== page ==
There was a time when leadership coaching was reserved for those leaders who needed to “shape up” in a particular area before being shown the door. That’s not the case today. In fact, most senior leaders attribute at least part of their success to having worked with an effective executive coach.
According to a survey conducted by Harvard Business Review and Carol Kauffman of Harvard Medical School, the top three reasons that executive coaches are engaged are:
- Develop high potentials or facilitate transition (48% of respondents)
- Act as a sounding board (26% of respondents)
- Address derailing behaviors (12% of respondents)
For those in the C-suite of an organization, whether large or small, navigating the often-challenging waters of economic trends, tough decisions, internal politics, etc., can be a lonely ride. And it can be hard to get honest feedback (or necessary pushback) when you’re the “big boss.” You need an objective third party who will ask the tough questions, give you honest feedback, and help you think through the best way forward. And that’s where an executive coach comes in.
The HBR survey also showed that for a coaching relationship to be successful, the executive must be highly motivated to learn and grow. Coaching is most likely not going to benefit someone who has a know-it-all mentality or who isn’t open to constructive feedback. It’s also important that the coach and the executive have a good rapport. In fact, the survey showed that regardless of how experienced or credentialed the coach is, if they’re not a good fit for the executive the trust required for the relationship to succeed will probably not develop.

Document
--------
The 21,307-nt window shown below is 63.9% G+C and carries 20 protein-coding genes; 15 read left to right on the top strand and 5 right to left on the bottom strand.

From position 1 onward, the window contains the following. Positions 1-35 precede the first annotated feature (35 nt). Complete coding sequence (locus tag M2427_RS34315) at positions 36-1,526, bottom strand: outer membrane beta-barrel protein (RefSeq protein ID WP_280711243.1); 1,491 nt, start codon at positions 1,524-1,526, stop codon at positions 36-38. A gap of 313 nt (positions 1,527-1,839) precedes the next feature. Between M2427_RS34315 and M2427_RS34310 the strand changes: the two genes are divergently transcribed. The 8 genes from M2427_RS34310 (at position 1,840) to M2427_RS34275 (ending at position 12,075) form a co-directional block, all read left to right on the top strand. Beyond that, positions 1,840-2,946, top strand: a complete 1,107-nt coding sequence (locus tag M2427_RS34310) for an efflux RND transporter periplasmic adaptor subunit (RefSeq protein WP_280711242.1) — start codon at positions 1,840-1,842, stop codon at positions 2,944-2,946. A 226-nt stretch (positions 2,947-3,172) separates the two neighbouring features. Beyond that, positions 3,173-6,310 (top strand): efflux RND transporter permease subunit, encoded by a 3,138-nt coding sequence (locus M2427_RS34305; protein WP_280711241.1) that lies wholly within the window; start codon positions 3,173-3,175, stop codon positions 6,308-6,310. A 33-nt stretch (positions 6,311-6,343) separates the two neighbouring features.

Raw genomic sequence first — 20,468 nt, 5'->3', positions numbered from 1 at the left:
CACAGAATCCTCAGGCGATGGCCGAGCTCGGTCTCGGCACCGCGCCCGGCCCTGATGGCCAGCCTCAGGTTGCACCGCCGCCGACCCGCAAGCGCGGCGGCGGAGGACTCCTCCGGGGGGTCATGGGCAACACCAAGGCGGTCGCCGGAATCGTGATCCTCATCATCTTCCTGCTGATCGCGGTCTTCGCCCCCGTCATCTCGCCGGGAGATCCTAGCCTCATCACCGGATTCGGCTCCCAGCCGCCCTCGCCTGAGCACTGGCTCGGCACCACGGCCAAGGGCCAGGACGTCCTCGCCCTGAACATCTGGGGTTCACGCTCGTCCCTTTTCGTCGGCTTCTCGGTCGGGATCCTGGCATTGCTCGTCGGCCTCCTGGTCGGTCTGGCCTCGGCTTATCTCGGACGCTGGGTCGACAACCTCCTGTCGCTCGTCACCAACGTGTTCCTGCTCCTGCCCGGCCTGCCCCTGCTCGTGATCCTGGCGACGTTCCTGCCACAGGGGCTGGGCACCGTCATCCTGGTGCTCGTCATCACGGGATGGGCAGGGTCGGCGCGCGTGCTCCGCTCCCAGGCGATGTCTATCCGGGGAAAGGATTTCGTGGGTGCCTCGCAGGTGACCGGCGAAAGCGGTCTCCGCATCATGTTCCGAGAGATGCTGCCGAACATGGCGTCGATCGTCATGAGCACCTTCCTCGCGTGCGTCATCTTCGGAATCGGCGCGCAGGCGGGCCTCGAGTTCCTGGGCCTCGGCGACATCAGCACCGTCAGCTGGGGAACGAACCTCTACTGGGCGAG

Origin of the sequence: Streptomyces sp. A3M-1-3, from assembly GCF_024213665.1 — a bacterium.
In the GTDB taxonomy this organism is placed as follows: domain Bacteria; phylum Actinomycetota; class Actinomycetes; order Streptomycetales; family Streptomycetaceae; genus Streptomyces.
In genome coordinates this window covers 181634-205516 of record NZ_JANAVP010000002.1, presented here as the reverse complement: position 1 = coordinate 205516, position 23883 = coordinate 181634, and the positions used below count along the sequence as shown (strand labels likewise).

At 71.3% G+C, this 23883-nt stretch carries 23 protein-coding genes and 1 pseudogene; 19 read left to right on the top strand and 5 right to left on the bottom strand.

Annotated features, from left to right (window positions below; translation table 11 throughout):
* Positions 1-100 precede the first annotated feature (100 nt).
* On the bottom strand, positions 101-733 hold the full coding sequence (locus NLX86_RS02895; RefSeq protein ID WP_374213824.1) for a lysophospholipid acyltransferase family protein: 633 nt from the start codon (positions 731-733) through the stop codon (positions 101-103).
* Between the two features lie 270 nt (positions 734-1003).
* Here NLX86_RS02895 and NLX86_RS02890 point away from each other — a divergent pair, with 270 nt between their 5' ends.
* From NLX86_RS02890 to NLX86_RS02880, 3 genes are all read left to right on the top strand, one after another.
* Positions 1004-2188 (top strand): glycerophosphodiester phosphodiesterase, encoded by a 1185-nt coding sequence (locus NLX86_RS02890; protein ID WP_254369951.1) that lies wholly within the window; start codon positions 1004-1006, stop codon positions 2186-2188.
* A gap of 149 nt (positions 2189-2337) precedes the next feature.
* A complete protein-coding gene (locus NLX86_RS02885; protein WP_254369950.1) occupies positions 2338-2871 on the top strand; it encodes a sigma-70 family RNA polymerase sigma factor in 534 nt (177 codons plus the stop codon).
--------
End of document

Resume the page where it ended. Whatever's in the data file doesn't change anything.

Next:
I know from the feedback I’ve received from the leaders I’ve coached and from my own experience working with a coach that when it’s the right fit there are numerous benefits to be derived in each of the top three reasons mentioned above.
Development/transition. A good coach will help you become more self-aware, so you can understand and build on your strengths, and identify those areas where you need to develop. They will help you think through and plan for a transition to a new role or different organization and (most importantly) keep it confidential. That’s why trust is so important.
Sounding board. A good coach will help you get “unstuck.” They’ll listen, ask questions, and then help you find the clarity, focus and confidence you need to take action.
Address behaviors. The more senior you are in leadership, the less likely it is that someone will call you on a behavior that might be derailing your effectiveness as a leader. A good coach will have tools – a 360-feedback instrument, for example – that will help you recognize those behaviors and develop a plan to reduce or eliminate them.
Most importantly, a good coach combined with your willingness to be coached and your desire to learn and grow, will help you become a better leader, no matter where you are in the organization.
Contact me at firstname.lastname@example.org for a free consultation to see whether leadership coaching is right for you.